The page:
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  1. Good Morning, dear hearts! Today is the start of week 16 in our quest to read 52 books in 52 weeks. Welcome back to all our readers, to all those who are just joining in and to all who are following our progress. Mr. Linky is all set up on the 52 Books blog to link to your reviews. The link is below in my signature. 52 Books Blogs - Judge a book by its cover: A few years back, a blogger friend of mine posed a challenge to pick a book based on its cover. The catch however was not to read the synopsis or reviews or anything else that would tell you what the book is about. Pick the book, blog what you think the book is about, then read it and find out if your supposition was correct. I've actually come across some very interesting books picking a book based on its cover. So yesterday I went on Amazon and looked at the new releases and chose books by authors I've never read and whose covers and titles interested me. And the hard part was not looking at the book description. Easier said than done especially when you are as nosy as I am. Scroll down 4 messages for the photos or Click over to 52 books, check out the book covers and then let me know which one you think I should read? (I tried copying and pasting the images, but it killed my entire post.) Which one intrigues or tickles your interest. I'll read the one that receives the most votes and let you know what I think the story is about and what it ended up really being about. Join in the fun. Go to the library, bookstore or online and pick a book based on its title or cover. 1Q84 Readalong - Last week began our readalong of Haruki Muakami's 1Q84. What do you think so far? What are you reading this week? Link to week 15
  2. Good Morning, my lovelies! Today is the start of week 15 in our quest to read 52 books in 52 weeks. Welcome back to all our readers, to all those who are just joining in and to all who are following our progress. Mr. Linky is all set up on the 52 Books blog to link to your reviews. The link is below in my signature. 52 Books blog - Latin American Poetry: April is National Poetry Month and highlighting the poetry of two Latin American writers - Pablo Nerudo and Gabriel Mistral, both who have won the Nobel Prize for Literature. Also North American poet, Octavio Paz from Mexico City, Mexico who was encouraged by Pablo Neruda to write poetry and won the Nobel Prize for Literature in 1990. Check out NPR's Audiocast of "Does Poetry Still Matter? Yes Indeed" 1Q84 Readalong: Today begins our readalong of Haruki Murakami's 1Q84 What are you reading this week? Link to week 14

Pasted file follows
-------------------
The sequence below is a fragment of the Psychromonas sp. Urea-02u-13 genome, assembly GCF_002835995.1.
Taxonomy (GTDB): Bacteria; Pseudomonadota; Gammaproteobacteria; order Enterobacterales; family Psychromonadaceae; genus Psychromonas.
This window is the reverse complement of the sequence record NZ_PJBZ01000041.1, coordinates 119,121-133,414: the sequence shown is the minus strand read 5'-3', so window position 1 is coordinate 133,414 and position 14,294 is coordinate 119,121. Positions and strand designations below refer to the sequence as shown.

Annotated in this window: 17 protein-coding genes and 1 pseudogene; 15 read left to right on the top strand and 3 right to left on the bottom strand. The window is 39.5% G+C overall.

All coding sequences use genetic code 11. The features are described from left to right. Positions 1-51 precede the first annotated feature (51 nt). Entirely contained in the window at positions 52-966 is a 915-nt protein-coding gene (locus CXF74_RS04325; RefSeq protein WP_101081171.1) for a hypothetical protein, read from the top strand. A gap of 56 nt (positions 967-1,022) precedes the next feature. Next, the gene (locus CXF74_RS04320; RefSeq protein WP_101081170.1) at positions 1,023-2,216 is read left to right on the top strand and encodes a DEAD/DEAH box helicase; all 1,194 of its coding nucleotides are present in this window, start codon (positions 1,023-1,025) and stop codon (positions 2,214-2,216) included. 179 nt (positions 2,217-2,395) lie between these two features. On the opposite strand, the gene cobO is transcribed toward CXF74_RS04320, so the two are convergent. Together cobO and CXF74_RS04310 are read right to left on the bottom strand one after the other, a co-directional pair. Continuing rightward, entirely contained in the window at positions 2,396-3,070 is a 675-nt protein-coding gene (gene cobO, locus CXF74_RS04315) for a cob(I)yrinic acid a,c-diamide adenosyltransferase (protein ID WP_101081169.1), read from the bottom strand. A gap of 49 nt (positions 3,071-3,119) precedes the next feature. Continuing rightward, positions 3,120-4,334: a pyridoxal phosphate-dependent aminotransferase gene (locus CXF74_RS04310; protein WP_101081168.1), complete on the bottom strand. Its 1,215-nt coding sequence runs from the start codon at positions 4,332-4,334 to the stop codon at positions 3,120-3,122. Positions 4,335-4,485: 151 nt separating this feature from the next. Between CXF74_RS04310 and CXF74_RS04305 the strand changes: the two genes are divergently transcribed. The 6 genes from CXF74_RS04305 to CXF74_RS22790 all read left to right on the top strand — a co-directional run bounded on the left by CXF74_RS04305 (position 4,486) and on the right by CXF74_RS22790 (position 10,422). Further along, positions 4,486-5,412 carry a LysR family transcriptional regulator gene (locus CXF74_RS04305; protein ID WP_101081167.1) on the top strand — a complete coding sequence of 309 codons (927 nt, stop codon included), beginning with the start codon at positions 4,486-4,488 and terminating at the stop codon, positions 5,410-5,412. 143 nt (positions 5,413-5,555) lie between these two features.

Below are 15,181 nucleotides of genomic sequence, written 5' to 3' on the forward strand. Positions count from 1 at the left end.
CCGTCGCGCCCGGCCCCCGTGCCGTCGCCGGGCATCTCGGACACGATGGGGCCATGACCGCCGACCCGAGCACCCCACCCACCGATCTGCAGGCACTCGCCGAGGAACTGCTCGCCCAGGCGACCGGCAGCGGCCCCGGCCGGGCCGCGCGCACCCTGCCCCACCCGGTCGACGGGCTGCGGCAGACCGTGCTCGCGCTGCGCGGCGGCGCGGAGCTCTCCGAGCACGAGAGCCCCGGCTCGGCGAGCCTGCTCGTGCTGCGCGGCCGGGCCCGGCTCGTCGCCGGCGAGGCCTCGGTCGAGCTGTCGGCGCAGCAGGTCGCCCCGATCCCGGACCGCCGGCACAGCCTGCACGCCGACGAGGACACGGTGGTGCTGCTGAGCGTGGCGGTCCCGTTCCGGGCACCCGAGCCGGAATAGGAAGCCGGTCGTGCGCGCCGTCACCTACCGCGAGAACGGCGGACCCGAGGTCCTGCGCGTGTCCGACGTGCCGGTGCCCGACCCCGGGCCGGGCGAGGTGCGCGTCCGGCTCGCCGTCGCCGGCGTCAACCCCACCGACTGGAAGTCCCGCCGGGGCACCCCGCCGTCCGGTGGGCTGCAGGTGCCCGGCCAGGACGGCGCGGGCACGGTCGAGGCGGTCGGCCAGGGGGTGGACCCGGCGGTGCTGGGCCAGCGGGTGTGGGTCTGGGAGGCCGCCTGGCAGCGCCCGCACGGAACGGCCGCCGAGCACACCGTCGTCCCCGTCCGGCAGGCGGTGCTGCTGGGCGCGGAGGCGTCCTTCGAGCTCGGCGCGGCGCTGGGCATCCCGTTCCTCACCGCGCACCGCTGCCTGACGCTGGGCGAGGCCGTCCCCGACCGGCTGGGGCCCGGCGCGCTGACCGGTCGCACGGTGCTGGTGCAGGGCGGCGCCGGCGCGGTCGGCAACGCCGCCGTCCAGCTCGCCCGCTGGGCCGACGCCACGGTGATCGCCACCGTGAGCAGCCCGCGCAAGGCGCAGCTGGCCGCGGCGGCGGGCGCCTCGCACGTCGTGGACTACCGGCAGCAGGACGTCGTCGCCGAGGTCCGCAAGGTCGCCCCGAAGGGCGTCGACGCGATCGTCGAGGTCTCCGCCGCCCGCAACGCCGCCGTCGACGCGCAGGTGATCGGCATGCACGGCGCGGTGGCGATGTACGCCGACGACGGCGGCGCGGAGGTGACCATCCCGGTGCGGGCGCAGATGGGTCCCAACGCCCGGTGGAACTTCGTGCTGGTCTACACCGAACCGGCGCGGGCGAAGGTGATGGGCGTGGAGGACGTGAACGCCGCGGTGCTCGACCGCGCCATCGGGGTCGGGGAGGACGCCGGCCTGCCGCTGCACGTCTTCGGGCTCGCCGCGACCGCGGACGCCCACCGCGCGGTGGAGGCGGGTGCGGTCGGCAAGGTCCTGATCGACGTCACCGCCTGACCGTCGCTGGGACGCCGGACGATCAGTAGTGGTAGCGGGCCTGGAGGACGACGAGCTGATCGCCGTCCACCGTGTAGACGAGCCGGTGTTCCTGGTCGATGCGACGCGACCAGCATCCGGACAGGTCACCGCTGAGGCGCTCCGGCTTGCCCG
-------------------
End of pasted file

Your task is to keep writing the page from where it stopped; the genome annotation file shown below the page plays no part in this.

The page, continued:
3. Happy Sunday and Happy Easter to those who celebrate! Today is the start of week 14 in our quest to read 52 books in 52 weeks. Welcome back to all our readers, to all those who are just joining in and to all who are following our progress. Mr. Linky is all set up on the 52 Books blog to link to your reviews. The link is below in my signature. 52 Books Blog - New Book Releases and Readalong: Highlighted new books that caught my attentions - Z: A Novel of Zelda Fitzgerald, Drunken Botanist, Wicked Plants and Manuscript Found in Accra. Yes I know, it's an odd assortment. Next week starts our readalong of 1Q84 by Murakami, a mind bending ode and chunkster to George Orwell's 1984. I stumbled upon Open Culture the other day and a post with audio including Samuel Beckett reading two poems from his novel Watts. Another new book which I just received an email about is The Selected Letters of Willa Cather which is being released April 2. With the end of march, comes the end of the first quarter of the year, (thanks for the reminder Shari) so it is a perfect time to do a progress check. How is everyone doing with the challenge and all the personal challengers you've set such as the 5/5/5, continental or mini challenges. What are you reading this week? Link to week 13
  4. It's our first year in Home Educating and I've done 2nd and K. My Kindergartener is reading pretty well. We did 100 Easy Lessons so now she just reads out loud to me her choice of library books daily. She did Handwriting Without Tears and followed that up with Kumon Book of Writing Words which she finished. I've ordered Kumon's Book of Simple Sentences but I think that's more beginning Grammar than handwriting. She's about half-way through Math-U-See Alpha. She does Science and History along side big brother where she dictates to me what she's learned and I write it out and she draws a picture of what she's dictated to me (about 3xweek). I just feel like she's breezing through everything and I don't know what to do next? It feels like 1st Language Lessons and Writing With Ease would be a bit premature for her at this point, she just doesn't quite seem ready for that level. What could do to keep her developing toward those materials to bridge what she's already completed? Thanks is advance.